Meatless Monday: Vegetarian Cassoulet

This entry was posted on Feb 29, 2016 by Charlotte Bell.
meatless mondayTry this Hearty Vegetarian Cassoulet for Meatless Monday

Since I stopped eating meat in 1978, vegetarian cuisine has continuously become more creative and exciting. Turning traditional meat-laden recipes into meat-free meals is part of the fun of vegetarian cooking. As a person who was never a fan of meat, I find vegetarian versions of traditional meaty recipes to feel fresh and complex compared to their heavier counterparts. Without the more assertive flavor of meat, all the other ingredients get a chance to shine.

Because I was never enamored of meat, I don’t feel a need to use products that mimic meat. However, I do appreciate that so-called meat substitutes such as tofu and tempeh can be quite tasty and can up the protein quotient in meatless cooking.

Cassoulet comes from France, and is named after the dish in which all the ingredients are slow-cooked. Originally developed as country fare, cassoulet has found elevated status in American restaurants in recent years, with some versions featuring fish and seafood, along with meat-free versions such as this one. The one ingredient that seems to span all variations of cassoulet is white beans. I love cannellini beans, but great northern beans or navy beans are great too. This hearty cassoulet comes from some Vegetarian Times recipe cards I purchased years ago.

I make this recipe—with variations—at least once during the colder months. The recipe calls for seitan in addition to tempeh. Of course, if you are sensitive to gluten, you can simply omit the seitan or substitute sautéed tofu. Or you can add more veggies. Halved, sautéed Brussels sprouts are great in this recipe.

Part of the appeal of a traditional cassoulet is its slow-cooked depth. This recipe isn’t quick, but it makes at least two meals for 3-4 people, especially if you add a crunchy green salad and some crusty bread.

Vegetarian Cassoulet
  • 1 cup dried navy, great northern or cannellini beans, soaked overnight
  • 5 cups water, divided
  • Water to cover
  • 2 bay leaves
  • 1 sprig fresh thyme, or pinch dried thyme
  • 1 sprig fresh rosemary, or pinch dried rosemary
  • 8 oz. seitan, cut into 1-inch chunks (or substitute cubed tofu or halved Brussels sprouts)
  • 2 t oil, divided
  • 8 oz. tempeh, cut into 1-inch cubes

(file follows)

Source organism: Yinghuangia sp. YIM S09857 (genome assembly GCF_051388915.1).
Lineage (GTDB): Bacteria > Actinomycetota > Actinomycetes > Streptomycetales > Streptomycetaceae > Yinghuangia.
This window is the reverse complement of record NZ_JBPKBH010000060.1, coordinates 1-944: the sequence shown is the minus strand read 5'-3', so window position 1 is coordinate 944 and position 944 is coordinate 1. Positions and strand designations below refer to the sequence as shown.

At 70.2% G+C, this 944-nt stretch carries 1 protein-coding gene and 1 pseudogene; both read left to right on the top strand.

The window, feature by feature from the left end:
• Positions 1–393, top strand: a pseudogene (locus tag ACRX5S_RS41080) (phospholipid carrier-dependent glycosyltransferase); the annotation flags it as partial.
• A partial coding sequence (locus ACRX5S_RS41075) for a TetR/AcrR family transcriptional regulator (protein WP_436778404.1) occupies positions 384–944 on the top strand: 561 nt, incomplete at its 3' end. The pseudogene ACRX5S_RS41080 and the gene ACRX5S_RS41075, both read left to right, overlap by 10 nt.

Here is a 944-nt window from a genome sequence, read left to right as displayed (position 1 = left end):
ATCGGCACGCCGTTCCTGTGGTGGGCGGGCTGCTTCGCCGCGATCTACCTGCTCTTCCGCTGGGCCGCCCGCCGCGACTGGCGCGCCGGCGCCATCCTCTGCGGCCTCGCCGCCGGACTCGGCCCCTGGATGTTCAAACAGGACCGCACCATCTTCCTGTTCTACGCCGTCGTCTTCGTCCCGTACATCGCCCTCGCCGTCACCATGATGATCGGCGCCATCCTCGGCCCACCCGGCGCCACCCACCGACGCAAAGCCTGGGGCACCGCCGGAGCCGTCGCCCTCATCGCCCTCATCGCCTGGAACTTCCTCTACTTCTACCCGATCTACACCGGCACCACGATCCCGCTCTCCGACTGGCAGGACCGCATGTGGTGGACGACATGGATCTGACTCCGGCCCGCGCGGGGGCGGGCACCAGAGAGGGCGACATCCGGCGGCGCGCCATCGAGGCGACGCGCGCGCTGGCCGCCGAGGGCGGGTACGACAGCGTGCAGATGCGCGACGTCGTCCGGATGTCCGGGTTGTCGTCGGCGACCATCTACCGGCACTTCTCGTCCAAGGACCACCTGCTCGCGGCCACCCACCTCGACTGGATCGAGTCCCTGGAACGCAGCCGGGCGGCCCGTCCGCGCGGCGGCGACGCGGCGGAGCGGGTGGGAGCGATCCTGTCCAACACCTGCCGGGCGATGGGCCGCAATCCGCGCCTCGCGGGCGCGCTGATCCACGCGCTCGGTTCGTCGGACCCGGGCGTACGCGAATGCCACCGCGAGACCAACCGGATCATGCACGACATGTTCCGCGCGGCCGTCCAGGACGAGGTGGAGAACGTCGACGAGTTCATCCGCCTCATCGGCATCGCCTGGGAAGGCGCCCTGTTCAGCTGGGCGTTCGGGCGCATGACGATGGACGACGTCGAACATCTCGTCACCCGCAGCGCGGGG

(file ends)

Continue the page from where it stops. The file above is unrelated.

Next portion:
• 1 T prepared mustard
  • 1 to 2 T white or yellow miso
  • 1/2 t each dried sage, basil, marjoram, thyme and rosemary
  • 1/2 t white pepper
  • 1 medium onion, chopped
  • 1 large or 2 medium carrots, chopped
  • 2-3 cloves garlic
  • 1 parsnip, peeled and chopped
  • 1 small rutabaga, peeled and chopped
  • (You can substitute a turnip for either the parsnip or rutabaga.)
  • 1 t olive oil
  • pinch salt
  • optional garnishes: sliced green onion, chopped parsley

Drain and rinse the beans after soaking. Place in a 2-quart saucepan with enough water to cover by one inch. Add bay leaves, thyme and rosemary. Bring to a boil over high heat. Reduce heat to low and simmer an hour or until beans are soft. Drain beans and reserve the liquid.

While beans are cooking, sauté seitan in 1 teaspoon oil over medium heat, about 3 minutes, stirring frequently Remove and drain on paper towels. Add tempeh and oil to the same sauté pan and cook until browned, turning several times to brown the sides.

Combine 2 cups water, miso, mustard, herbs and white pepper in a large saucepan Add seitan and tempeh. Bring to a gentle boil, lower the heat and simmer, covered, for 15 minutes.

Sauté onions, garlic, carrots, parsnip and rutabaga in olive oil in a large skillet over medium heat for 3 minutes. Stir in salt and sauté for 5 minutes.

Preheat oven to 325°. Combine all the ingredients (except the reserved bean liquid) in a large, ovenproof casserole or gratin dish. Cover and bake for an hour. You can reheat this dish for up to an hour at 325°. Stir before serving. If the cassoulet seems dry, add some of the reserved bean liquid. Garnish with sliced green onions and chopped parsley.

 

About Charlotte Bell
Charlotte Bell discovered yoga in 1982 and began teaching in 1986. Charlotte is the author of Mindful Yoga, Mindful Life: A Guide for Everyday Practice and Yoga for Meditators, both published by Rodmell Press. Her third book is titled Hip-Healthy Asana: The Yoga Practitioner’s Guide to Protecting the Hips and Avoiding SI Joint Pain (Shambhala Publications). She writes a monthly column for CATALYST Magazine and serves as editor for Yoga U Online. Charlotte is a founding board member for GreenTREE Yoga, a non-profit that brings yoga to underserved populations. A lifelong musician, Charlotte plays oboe and English horn in the Salt Lake Symphony and folk sextet Red Rock Rondo, whose DVD won two Emmy awards in 2010.